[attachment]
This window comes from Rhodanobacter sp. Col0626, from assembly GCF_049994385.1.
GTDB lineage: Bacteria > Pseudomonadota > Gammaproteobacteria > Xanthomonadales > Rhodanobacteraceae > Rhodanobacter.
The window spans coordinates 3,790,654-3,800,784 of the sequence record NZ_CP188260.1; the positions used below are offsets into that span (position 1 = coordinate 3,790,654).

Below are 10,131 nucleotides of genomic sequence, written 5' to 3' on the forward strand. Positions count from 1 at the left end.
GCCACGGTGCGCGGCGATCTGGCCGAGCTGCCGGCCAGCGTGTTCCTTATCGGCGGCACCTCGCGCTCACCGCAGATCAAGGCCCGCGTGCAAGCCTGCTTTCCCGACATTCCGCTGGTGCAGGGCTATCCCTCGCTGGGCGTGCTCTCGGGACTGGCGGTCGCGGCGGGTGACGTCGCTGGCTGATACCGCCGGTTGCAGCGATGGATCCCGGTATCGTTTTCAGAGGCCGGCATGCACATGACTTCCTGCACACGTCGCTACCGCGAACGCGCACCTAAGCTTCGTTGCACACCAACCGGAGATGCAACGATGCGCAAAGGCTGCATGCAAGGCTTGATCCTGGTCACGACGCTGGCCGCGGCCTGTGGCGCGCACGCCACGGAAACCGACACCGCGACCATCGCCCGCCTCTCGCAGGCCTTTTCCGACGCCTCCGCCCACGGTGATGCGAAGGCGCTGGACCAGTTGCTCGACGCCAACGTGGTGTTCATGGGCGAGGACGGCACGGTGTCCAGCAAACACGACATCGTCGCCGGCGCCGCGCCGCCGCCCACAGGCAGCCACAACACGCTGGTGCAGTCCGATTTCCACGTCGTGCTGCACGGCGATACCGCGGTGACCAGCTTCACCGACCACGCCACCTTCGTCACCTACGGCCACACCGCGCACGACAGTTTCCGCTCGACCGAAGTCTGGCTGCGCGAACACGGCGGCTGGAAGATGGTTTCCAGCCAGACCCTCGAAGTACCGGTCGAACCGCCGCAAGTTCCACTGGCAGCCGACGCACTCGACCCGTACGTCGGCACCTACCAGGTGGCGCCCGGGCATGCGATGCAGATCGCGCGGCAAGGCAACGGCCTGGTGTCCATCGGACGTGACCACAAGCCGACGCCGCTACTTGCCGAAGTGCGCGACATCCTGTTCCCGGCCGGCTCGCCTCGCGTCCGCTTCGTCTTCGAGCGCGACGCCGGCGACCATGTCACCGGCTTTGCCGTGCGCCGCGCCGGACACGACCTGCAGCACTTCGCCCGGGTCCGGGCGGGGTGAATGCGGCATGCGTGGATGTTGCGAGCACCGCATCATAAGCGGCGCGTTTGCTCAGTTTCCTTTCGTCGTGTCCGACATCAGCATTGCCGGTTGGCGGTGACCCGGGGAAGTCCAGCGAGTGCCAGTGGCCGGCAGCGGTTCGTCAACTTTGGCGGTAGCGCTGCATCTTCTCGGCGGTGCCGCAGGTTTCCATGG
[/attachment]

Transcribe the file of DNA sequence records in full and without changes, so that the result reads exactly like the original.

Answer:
This window comes from Rhodanobacter sp. Col0626, from assembly GCF_049994385.1.
GTDB lineage: Bacteria > Pseudomonadota > Gammaproteobacteria > Xanthomonadales > Rhodanobacteraceae > Rhodanobacter.
The window spans coordinates 3,790,654-3,800,784 of the sequence record NZ_CP188260.1; the positions used below are offsets into that span (position 1 = coordinate 3,790,654).

Below are 10,131 nucleotides of genomic sequence, written 5' to 3' on the forward strand. Positions count from 1 at the left end.
GCCACGGTGCGCGGCGATCTGGCCGAGCTGCCGGCCAGCGTGTTCCTTATCGGCGGCACCTCGCGCTCACCGCAGATCAAGGCCCGCGTGCAAGCCTGCTTTCCCGACATTCCGCTGGTGCAGGGCTATCCCTCGCTGGGCGTGCTCTCGGGACTGGCGGTCGCGGCGGGTGACGTCGCTGGCTGATACCGCCGGTTGCAGCGATGGATCCCGGTATCGTTTTCAGAGGCCGGCATGCACATGACTTCCTGCACACGTCGCTACCGCGAACGCGCACCTAAGCTTCGTTGCACACCAACCGGAGATGCAACGATGCGCAAAGGCTGCATGCAAGGCTTGATCCTGGTCACGACGCTGGCCGCGGCCTGTGGCGCGCACGCCACGGAAACCGACACCGCGACCATCGCCCGCCTCTCGCAGGCCTTTTCCGACGCCTCCGCCCACGGTGATGCGAAGGCGCTGGACCAGTTGCTCGACGCCAACGTGGTGTTCATGGGCGAGGACGGCACGGTGTCCAGCAAACACGACATCGTCGCCGGCGCCGCGCCGCCGCCCACAGGCAGCCACAACACGCTGGTGCAGTCCGATTTCCACGTCGTGCTGCACGGCGATACCGCGGTGACCAGCTTCACCGACCACGCCACCTTCGTCACCTACGGCCACACCGCGCACGACAGTTTCCGCTCGACCGAAGTCTGGCTGCGCGAACACGGCGGCTGGAAGATGGTTTCCAGCCAGACCCTCGAAGTACCGGTCGAACCGCCGCAAGTTCCACTGGCAGCCGACGCACTCGACCCGTACGTCGGCACCTACCAGGTGGCGCCCGGGCATGCGATGCAGATCGCGCGGCAAGGCAACGGCCTGGTGTCCATCGGACGTGACCACAAGCCGACGCCGCTACTTGCCGAAGTGCGCGACATCCTGTTCCCGGCCGGCTCGCCTCGCGTCCGCTTCGTCTTCGAGCGCGACGCCGGCGACCATGTCACCGGCTTTGCCGTGCGCCGCGCCGGACACGACCTGCAGCACTTCGCCCGGGTCCGGGCGGGGTGAATGCGGCATGCGTGGATGTTGCGAGCACCGCATCATAAGCGGCGCGTTTGCTCAGTTTCCTTTCGTCGTGTCCGACATCAGCATTGCCGGTTGGCGGTGACCCGGGGAAGTCCAGCGAGTGCCAGTGGCCGGCAGCGGTTCGTCAACTTTGGCGGTAGCGCTGCATCTTCTCGGCGGTGCCGCAGGTTTCCATGG